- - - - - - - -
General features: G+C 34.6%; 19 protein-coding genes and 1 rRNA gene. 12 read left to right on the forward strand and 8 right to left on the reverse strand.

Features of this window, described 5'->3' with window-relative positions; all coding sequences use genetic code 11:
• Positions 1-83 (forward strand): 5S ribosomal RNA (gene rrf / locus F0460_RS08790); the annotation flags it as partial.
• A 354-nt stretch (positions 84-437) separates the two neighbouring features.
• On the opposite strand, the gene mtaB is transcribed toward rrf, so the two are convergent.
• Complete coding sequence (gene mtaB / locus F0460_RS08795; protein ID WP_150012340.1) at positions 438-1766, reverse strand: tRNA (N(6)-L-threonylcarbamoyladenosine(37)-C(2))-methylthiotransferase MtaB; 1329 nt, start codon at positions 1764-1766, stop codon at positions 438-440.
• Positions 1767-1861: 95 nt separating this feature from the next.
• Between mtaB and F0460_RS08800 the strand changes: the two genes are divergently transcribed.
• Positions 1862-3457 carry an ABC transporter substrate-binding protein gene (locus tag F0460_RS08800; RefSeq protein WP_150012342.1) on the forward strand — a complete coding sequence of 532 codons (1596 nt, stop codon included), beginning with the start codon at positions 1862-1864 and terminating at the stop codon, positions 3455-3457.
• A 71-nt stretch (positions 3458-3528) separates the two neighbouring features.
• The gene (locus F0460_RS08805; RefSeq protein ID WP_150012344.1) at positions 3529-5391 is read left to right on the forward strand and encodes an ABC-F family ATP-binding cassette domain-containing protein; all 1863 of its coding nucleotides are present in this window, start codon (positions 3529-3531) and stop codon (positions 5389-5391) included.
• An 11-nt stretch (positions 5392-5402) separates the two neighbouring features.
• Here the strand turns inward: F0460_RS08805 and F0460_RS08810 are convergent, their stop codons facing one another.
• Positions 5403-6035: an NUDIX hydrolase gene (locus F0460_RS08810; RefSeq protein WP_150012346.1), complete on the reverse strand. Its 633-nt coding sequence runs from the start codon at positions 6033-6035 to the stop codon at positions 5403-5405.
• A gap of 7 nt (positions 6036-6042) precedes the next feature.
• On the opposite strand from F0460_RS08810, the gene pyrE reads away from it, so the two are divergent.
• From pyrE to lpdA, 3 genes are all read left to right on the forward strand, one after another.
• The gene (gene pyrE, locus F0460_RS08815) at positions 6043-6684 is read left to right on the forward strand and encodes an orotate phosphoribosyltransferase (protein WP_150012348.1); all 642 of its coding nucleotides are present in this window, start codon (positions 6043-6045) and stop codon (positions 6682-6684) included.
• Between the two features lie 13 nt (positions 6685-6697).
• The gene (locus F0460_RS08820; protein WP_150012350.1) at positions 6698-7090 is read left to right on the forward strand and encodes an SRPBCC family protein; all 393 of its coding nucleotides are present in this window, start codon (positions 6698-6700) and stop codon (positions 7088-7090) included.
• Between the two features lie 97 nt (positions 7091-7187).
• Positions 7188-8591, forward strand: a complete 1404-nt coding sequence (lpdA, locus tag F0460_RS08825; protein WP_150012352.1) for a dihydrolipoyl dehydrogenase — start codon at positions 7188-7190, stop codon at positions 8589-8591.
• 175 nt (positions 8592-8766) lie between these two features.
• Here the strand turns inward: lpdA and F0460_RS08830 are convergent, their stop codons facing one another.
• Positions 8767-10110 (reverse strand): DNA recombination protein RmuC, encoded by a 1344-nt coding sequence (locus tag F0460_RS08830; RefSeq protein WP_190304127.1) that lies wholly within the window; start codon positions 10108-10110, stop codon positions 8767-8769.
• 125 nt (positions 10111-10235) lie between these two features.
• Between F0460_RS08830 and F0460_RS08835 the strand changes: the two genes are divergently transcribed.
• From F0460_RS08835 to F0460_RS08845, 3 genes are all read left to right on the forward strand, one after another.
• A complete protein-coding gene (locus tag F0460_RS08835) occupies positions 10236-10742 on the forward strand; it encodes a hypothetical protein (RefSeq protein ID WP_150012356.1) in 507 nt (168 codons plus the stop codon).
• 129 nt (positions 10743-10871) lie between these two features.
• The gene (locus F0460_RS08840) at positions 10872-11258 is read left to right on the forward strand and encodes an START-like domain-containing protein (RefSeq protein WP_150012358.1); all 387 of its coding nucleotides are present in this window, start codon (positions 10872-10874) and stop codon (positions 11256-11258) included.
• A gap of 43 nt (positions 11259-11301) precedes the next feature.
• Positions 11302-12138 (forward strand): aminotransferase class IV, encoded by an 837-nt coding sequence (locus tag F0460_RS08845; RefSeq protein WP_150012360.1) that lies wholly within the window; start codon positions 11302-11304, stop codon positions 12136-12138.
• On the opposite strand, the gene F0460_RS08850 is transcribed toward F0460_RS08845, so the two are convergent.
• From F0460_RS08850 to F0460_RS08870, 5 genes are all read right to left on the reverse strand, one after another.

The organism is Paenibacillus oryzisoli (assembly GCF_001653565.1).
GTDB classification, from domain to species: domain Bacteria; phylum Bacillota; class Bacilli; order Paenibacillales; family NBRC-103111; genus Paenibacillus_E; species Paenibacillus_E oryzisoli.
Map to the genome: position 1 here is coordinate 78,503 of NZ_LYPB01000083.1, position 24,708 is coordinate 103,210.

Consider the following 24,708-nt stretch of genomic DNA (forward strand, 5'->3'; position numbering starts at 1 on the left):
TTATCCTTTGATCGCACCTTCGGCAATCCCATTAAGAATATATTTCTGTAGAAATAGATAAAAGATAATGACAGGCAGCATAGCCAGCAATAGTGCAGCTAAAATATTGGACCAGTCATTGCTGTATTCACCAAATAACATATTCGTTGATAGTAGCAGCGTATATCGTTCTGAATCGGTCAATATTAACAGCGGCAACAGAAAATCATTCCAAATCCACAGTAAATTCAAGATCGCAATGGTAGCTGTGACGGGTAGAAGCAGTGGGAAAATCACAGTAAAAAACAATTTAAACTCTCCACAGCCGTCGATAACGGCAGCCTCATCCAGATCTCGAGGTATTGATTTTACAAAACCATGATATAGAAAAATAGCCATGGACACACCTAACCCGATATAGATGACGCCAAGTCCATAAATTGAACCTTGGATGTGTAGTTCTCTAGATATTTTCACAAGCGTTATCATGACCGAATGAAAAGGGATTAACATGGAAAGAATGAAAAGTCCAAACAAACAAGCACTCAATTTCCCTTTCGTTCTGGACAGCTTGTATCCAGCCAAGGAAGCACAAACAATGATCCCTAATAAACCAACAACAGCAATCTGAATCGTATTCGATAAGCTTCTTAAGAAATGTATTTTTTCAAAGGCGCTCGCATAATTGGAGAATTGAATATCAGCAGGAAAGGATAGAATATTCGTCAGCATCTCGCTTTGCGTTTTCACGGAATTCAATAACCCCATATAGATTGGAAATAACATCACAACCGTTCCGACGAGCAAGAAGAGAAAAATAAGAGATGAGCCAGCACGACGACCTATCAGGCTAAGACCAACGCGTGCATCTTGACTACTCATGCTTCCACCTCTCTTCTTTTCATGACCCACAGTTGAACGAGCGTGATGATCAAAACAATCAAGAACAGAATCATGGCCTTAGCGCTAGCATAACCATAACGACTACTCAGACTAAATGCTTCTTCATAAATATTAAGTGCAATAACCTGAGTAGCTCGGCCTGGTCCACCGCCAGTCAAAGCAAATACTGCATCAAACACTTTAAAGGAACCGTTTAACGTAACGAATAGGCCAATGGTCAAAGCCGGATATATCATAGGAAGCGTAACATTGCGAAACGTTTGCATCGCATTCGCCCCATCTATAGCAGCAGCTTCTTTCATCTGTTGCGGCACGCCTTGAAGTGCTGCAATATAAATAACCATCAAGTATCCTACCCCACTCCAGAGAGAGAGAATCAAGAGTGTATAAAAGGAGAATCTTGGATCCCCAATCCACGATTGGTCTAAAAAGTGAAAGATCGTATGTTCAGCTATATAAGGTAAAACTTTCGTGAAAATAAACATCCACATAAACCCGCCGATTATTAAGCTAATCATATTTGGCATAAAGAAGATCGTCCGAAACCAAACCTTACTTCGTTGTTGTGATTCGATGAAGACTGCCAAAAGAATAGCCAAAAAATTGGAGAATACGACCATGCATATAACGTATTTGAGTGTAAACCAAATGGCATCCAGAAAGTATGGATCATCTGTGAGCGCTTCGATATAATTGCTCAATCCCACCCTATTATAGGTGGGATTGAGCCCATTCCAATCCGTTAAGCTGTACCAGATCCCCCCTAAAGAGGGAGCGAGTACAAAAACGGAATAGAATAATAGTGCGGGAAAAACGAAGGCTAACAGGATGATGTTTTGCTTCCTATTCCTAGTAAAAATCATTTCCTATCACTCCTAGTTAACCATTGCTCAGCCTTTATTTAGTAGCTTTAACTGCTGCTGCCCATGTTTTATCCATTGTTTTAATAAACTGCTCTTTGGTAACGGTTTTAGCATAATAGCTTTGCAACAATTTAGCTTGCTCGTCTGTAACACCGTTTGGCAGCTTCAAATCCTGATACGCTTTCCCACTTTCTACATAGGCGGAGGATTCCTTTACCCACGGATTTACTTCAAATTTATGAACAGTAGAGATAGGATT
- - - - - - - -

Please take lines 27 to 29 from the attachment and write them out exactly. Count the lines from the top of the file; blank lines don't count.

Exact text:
• Between F0460_RS08830 and F0460_RS08835 the strand changes: the two genes are divergently transcribed.
• From F0460_RS08835 to F0460_RS08845, 3 genes are all read left to right on the forward strand, one after another.
• A complete protein-coding gene (locus tag F0460_RS08835) occupies positions 10236-10742 on the forward strand; it encodes a hypothetical protein (RefSeq protein ID WP_150012356.1) in 507 nt (168 codons plus the stop codon).